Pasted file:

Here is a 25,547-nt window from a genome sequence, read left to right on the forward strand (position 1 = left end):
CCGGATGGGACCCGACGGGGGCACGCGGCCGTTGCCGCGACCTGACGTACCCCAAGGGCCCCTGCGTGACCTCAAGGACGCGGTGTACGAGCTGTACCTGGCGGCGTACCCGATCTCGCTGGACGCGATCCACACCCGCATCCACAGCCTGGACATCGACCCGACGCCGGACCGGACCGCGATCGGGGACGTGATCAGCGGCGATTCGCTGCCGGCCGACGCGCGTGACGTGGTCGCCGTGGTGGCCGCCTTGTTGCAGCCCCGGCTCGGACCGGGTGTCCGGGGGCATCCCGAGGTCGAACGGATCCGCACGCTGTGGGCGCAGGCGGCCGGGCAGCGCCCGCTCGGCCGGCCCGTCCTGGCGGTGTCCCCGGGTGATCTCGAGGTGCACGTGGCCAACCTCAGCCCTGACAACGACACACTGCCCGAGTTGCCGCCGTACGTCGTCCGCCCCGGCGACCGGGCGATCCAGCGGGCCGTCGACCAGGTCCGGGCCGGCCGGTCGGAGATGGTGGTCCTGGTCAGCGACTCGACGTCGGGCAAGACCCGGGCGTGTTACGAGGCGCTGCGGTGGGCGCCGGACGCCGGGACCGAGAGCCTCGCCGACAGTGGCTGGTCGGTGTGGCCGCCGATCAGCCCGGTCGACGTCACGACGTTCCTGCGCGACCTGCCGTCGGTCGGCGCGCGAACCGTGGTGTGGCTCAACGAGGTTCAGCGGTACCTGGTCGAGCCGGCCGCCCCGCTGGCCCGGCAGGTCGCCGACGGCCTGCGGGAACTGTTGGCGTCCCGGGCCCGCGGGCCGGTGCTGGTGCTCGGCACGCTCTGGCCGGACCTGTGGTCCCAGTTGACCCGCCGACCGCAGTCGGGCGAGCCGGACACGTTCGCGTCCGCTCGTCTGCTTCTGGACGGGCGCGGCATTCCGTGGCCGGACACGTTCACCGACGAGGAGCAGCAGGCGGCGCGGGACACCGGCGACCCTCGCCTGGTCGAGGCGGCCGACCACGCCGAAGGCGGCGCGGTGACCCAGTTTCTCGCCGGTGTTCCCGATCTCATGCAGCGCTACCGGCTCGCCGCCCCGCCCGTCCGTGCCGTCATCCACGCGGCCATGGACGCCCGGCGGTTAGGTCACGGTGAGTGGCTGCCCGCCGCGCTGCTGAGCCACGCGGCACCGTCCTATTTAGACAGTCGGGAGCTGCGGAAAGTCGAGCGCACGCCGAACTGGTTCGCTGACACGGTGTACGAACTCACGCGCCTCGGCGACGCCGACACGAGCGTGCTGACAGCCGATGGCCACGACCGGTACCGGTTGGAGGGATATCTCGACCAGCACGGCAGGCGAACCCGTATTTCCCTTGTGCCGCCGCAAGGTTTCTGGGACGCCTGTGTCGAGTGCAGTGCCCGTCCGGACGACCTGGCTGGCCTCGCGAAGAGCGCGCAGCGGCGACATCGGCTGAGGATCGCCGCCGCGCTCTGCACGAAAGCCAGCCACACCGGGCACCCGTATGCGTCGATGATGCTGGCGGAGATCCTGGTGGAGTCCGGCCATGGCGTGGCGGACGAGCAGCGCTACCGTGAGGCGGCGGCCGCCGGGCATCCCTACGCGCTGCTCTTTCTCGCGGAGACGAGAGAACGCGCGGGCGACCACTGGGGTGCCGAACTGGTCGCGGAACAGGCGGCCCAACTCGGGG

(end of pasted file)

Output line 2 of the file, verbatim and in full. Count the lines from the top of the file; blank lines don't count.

CCGGATGGGACCCGACGGGGGCACGCGGCCGTTGCCGCGACCTGACGTACCCCAAGGGCCCCTGCGTGACCTCAAGGACGCGGTGTACGAGCTGTACCTGGCGGCGTACCCGATCTCGCTGGACGCGATCCACACCCGCATCCACAGCCTGGACATCGACCCGACGCCGGACCGGACCGCGATCGGGGACGTGATCAGCGGCGATTCGCTGCCGGCCGACGCGCGTGACGTGGTCGCCGTGGTGGCCGCCTTGTTGCAGCCCCGGCTCGGACCGGGTGTCCGGGGGCATCCCGAGGTCGAACGGATCCGCACGCTGTGGGCGCAGGCGGCCGGGCAGCGCCCGCTCGGCCGGCCCGTCCTGGCGGTGTCCCCGGGTGATCTCGAGGTGCACGTGGCCAACCTCAGCCCTGACAACGACACACTGCCCGAGTTGCCGCCGTACGTCGTCCGCCCCGGCGACCGGGCGATCCAGCGGGCCGTCGACCAGGTCCGGGCCGGCCGGTCGGAGATGGTGGTCCTGGTCAGCGACTCGACGTCGGGCAAGACCCGGGCGTGTTACGAGGCGCTGCGGTGGGCGCCGGACGCCGGGACCGAGAGCCTCGCCGACAGTGGCTGGTCGGTGTGGCCGCCGATCAGCCCGGTCGACGTCACGACGTTCCTGCGCGACCTGCCGTCGGTCGGCGCGCGAACCGTGGTGTGGCTCAACGAGGTTCAGCGGTACCTGGTCGAGCCGGCCGCCCCGCTGGCCCGGCAGGTCGCCGACGGCCTGCGGGAACTGTTGGCGTCCCGGGCCCGCGGGCCGGTGCTGGTGCTCGGCACGCTCTGGCCGGACCTGTGGTCCCAGTTGACCCGCCGACCGCAGTCGGGCGAGCCGGACACGTTCGCGTCCGCTCGTCTGCTTCTGGACGGGCGCGGCATTCCGTGGCCGGACACGTTCACCGACGAGGAGCAGCAGGCGGCGCGGGACACCGGCGACCCTCGCCTGGTCGAGGCGGCCGACCACGCCGAAGGCGGCGCGGTGACCCAGTTTCTCGCCGGTGTTCCCGATCTCATGCAGCGCTACCGGCTCGCCGCCCCGCCCGTCCGTGCCGTCATCCACGCGGCCATGGACGCCCGGCGGTTAGGTCACGGTGAGTGGCTGCCCGCCGCGCTGCTGAGCCACGCGGCACCGTCCTATTTAGACAGTCGGGAGCTGCGGAAAGTCGAGCGCACGCCGAACTGGTTCGCTGACACGGTGTACGAACTCACGCGCCTCGGCGACGCCGACACGAGCGTGCTGACAGCCGATGGCCACGACCGGTACCGGTTGGAGGGATATCTCGACCAGCACGGCAGGCGAACCCGTATTTCCCTTGTGCCGCCGCAAGGTTTCTGGGACGCCTGTGTCGAGTGCAGTGCCCGTCCGGACGACCTGGCTGGCCTCGCGAAGAGCGCGCAGCGGCGACATCGGCTGAGGATCGCCGCCGCGCTCTGCACGAAAGCCAGCCACACCGGGCACCCGTATGCGTCGATGATGCTGGCGGAGATCCTGGTGGAGTCCGGCCATGGCGTGGCGGACGAGCAGCGCTACCGTGAGGCGGCGGCCGCCGGGCATCCCTACGCGCTGCTCTTTCTCGCGGAGACGAGAGAACGCGCGGGCGACCACTGGGGTGCCGAACTGGTCGCGGAACAGGCGGCCCAACTCGGGG